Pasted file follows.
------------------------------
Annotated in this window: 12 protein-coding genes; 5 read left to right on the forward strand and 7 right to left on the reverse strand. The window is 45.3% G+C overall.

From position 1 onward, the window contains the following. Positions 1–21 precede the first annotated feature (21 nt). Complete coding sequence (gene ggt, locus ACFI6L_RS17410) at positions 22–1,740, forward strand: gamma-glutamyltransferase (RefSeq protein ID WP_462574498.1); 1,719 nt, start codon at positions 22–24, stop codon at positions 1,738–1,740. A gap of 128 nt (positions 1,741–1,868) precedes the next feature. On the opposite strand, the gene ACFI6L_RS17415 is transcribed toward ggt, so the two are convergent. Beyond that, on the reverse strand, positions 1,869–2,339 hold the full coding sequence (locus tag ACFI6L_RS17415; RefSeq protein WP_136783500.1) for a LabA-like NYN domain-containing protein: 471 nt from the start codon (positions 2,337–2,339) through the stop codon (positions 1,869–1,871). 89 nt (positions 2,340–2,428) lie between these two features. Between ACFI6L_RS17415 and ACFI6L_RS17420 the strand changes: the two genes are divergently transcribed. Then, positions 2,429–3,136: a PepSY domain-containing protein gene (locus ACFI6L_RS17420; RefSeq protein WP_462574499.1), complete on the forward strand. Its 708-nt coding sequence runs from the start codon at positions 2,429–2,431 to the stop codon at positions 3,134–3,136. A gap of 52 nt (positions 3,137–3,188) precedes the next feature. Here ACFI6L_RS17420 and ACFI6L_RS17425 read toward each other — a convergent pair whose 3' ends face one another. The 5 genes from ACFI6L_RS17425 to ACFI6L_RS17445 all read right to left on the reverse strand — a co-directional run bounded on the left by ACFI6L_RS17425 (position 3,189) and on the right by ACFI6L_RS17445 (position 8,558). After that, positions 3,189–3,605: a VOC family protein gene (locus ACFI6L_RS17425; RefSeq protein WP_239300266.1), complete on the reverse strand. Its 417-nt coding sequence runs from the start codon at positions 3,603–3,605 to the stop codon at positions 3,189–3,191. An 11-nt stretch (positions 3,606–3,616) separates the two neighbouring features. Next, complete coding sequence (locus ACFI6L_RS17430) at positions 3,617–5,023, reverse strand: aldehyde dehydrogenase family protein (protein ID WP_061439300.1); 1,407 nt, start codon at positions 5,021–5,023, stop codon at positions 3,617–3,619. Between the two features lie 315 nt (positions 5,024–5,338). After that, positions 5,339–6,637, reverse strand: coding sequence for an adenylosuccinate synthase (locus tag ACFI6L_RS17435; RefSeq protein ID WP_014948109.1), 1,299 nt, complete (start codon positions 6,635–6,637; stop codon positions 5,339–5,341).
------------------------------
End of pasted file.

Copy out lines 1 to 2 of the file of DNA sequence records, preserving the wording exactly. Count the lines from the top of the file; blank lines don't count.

Annotated in this window: 12 protein-coding genes; 5 read left to right on the forward strand and 7 right to left on the reverse strand. The window is 45.3% G+C overall.

From position 1 onward, the window contains the following. Positions 1–21 precede the first annotated feature (21 nt). Complete coding sequence (gene ggt, locus ACFI6L_RS17410) at positions 22–1,740, forward strand: gamma-glutamyltransferase (RefSeq protein ID WP_462574498.1); 1,719 nt, start codon at positions 22–24, stop codon at positions 1,738–1,740. A gap of 128 nt (positions 1,741–1,868) precedes the next feature. On the opposite strand, the gene ACFI6L_RS17415 is transcribed toward ggt, so the two are convergent. Beyond that, on the reverse strand, positions 1,869–2,339 hold the full coding sequence (locus tag ACFI6L_RS17415; RefSeq protein WP_136783500.1) for a LabA-like NYN domain-containing protein: 471 nt from the start codon (positions 2,337–2,339) through the stop codon (positions 1,869–1,871). 89 nt (positions 2,340–2,428) lie between these two features. Between ACFI6L_RS17415 and ACFI6L_RS17420 the strand changes: the two genes are divergently transcribed. Then, positions 2,429–3,136: a PepSY domain-containing protein gene (locus ACFI6L_RS17420; RefSeq protein WP_462574499.1), complete on the forward strand. Its 708-nt coding sequence runs from the start codon at positions 2,429–2,431 to the stop codon at positions 3,134–3,136. A gap of 52 nt (positions 3,137–3,188) precedes the next feature. Here ACFI6L_RS17420 and ACFI6L_RS17425 read toward each other — a convergent pair whose 3' ends face one another. The 5 genes from ACFI6L_RS17425 to ACFI6L_RS17445 all read right to left on the reverse strand — a co-directional run bounded on the left by ACFI6L_RS17425 (position 3,189) and on the right by ACFI6L_RS17445 (position 8,558). After that, positions 3,189–3,605: a VOC family protein gene (locus ACFI6L_RS17425; RefSeq protein WP_239300266.1), complete on the reverse strand. Its 417-nt coding sequence runs from the start codon at positions 3,603–3,605 to the stop codon at positions 3,189–3,191. An 11-nt stretch (positions 3,606–3,616) separates the two neighbouring features. Next, complete coding sequence (locus ACFI6L_RS17430) at positions 3,617–5,023, reverse strand: aldehyde dehydrogenase family protein (protein ID WP_061439300.1); 1,407 nt, start codon at positions 5,021–5,023, stop codon at positions 3,617–3,619. Between the two features lie 315 nt (positions 5,024–5,338). After that, positions 5,339–6,637, reverse strand: coding sequence for an adenylosuccinate synthase (locus tag ACFI6L_RS17435; RefSeq protein ID WP_014948109.1), 1,299 nt, complete (start codon positions 6,635–6,637; stop codon positions 5,339–5,341).